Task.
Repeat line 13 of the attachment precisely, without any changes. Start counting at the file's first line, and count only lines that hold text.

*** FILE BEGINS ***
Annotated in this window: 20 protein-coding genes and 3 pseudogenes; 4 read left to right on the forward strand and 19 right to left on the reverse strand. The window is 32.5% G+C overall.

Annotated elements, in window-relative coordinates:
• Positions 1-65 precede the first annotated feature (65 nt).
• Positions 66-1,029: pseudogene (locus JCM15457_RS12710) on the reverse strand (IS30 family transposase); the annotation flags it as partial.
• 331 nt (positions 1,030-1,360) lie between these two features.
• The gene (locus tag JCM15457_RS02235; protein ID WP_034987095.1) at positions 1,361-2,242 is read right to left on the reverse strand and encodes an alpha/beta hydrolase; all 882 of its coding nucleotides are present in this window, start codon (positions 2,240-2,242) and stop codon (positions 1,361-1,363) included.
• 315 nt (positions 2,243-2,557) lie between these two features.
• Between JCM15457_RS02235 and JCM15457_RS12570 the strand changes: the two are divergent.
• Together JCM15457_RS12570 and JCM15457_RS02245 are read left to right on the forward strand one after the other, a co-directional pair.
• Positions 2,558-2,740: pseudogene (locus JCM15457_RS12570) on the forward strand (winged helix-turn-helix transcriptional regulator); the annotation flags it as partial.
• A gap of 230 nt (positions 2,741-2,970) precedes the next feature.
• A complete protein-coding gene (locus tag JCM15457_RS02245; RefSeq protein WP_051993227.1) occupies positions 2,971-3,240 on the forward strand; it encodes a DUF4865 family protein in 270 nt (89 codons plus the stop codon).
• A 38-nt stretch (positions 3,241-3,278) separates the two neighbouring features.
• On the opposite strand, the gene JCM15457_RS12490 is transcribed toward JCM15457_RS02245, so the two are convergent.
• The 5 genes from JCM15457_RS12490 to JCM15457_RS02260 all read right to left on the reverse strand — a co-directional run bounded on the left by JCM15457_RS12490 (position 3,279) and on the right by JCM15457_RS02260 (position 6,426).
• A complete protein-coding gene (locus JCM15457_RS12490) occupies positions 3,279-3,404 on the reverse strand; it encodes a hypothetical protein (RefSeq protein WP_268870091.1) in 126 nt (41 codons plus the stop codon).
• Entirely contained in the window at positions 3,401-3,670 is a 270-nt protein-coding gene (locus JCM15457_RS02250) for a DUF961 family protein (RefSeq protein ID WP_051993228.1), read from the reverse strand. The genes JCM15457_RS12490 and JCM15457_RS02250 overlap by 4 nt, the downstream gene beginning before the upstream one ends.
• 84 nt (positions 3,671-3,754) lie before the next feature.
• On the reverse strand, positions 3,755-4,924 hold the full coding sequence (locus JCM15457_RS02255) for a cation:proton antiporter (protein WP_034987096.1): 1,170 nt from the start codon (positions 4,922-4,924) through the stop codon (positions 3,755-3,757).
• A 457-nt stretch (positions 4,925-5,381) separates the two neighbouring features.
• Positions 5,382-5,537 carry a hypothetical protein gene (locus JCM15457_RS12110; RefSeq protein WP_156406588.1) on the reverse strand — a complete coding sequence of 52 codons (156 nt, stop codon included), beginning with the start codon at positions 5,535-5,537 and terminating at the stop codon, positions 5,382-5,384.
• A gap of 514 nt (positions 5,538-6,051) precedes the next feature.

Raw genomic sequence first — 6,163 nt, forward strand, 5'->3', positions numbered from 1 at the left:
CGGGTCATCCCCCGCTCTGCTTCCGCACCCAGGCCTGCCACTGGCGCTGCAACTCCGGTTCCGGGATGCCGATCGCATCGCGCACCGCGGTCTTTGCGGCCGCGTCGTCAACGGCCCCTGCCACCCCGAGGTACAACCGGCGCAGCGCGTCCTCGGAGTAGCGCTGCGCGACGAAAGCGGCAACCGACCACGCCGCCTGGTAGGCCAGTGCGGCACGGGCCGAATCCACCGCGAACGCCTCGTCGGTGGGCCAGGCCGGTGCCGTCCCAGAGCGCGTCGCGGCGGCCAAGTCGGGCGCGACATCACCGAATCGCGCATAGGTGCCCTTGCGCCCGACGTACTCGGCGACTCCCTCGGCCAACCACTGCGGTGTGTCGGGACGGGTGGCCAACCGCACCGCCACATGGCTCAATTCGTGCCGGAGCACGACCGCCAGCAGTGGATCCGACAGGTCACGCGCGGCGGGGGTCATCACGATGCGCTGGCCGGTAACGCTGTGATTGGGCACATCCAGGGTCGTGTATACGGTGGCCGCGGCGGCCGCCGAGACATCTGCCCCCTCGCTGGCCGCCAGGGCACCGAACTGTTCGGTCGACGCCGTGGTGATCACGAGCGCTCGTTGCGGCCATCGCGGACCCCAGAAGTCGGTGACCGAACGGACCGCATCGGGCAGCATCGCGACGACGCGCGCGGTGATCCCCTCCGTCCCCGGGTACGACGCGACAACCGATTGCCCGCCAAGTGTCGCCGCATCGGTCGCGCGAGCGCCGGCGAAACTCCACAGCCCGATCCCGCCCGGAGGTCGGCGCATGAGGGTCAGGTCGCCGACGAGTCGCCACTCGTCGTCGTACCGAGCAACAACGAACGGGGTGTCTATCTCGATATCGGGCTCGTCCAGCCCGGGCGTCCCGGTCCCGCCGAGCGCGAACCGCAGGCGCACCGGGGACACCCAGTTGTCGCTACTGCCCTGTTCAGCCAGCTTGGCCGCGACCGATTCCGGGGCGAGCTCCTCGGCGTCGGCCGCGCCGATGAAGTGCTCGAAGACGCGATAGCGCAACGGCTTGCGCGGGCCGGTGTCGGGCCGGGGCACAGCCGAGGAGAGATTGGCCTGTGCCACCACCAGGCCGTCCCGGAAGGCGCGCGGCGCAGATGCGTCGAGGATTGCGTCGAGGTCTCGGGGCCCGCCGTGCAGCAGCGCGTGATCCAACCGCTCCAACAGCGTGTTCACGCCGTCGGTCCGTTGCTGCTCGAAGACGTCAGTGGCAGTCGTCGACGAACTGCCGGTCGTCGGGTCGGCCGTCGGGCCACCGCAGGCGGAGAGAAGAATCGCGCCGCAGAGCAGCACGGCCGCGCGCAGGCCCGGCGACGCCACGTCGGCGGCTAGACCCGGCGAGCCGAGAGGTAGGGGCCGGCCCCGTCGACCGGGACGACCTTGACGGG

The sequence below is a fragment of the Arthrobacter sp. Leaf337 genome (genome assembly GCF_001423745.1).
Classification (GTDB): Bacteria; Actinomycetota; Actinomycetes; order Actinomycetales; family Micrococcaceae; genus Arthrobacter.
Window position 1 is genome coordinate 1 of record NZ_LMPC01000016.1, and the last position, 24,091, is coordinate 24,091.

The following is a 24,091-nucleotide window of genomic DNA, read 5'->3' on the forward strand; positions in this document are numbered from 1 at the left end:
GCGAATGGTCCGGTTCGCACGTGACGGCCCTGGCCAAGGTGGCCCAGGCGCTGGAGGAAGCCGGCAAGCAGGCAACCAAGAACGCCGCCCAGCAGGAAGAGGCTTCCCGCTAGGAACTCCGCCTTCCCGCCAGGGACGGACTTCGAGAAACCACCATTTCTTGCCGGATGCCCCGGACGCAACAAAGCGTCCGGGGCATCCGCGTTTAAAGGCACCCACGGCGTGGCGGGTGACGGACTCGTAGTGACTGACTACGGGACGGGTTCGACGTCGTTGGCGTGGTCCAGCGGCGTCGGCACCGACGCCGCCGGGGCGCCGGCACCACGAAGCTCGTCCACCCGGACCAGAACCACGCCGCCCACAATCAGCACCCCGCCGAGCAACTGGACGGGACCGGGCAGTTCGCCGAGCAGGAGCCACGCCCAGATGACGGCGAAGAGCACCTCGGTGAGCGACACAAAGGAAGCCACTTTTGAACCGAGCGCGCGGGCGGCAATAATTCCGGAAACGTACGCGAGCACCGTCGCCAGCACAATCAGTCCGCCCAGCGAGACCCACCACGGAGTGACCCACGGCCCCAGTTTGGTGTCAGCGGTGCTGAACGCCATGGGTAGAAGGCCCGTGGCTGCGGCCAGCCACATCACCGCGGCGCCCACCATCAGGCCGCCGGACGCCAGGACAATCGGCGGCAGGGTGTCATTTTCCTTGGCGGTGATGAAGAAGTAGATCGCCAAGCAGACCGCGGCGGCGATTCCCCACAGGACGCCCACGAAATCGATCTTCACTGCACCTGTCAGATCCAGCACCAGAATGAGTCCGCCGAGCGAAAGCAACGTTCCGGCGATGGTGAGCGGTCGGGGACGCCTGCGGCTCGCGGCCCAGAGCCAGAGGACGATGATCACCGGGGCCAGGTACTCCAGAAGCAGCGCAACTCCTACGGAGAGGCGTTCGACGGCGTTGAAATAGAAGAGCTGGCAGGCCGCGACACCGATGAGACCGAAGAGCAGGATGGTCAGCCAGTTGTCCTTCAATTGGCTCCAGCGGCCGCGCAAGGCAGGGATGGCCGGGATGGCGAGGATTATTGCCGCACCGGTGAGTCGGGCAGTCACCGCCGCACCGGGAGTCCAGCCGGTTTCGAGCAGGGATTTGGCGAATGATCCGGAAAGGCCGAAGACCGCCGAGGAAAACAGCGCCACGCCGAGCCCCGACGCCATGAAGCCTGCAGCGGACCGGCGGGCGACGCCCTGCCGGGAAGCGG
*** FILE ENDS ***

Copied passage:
• A 38-nt stretch (positions 3,241-3,278) separates the two neighbouring features.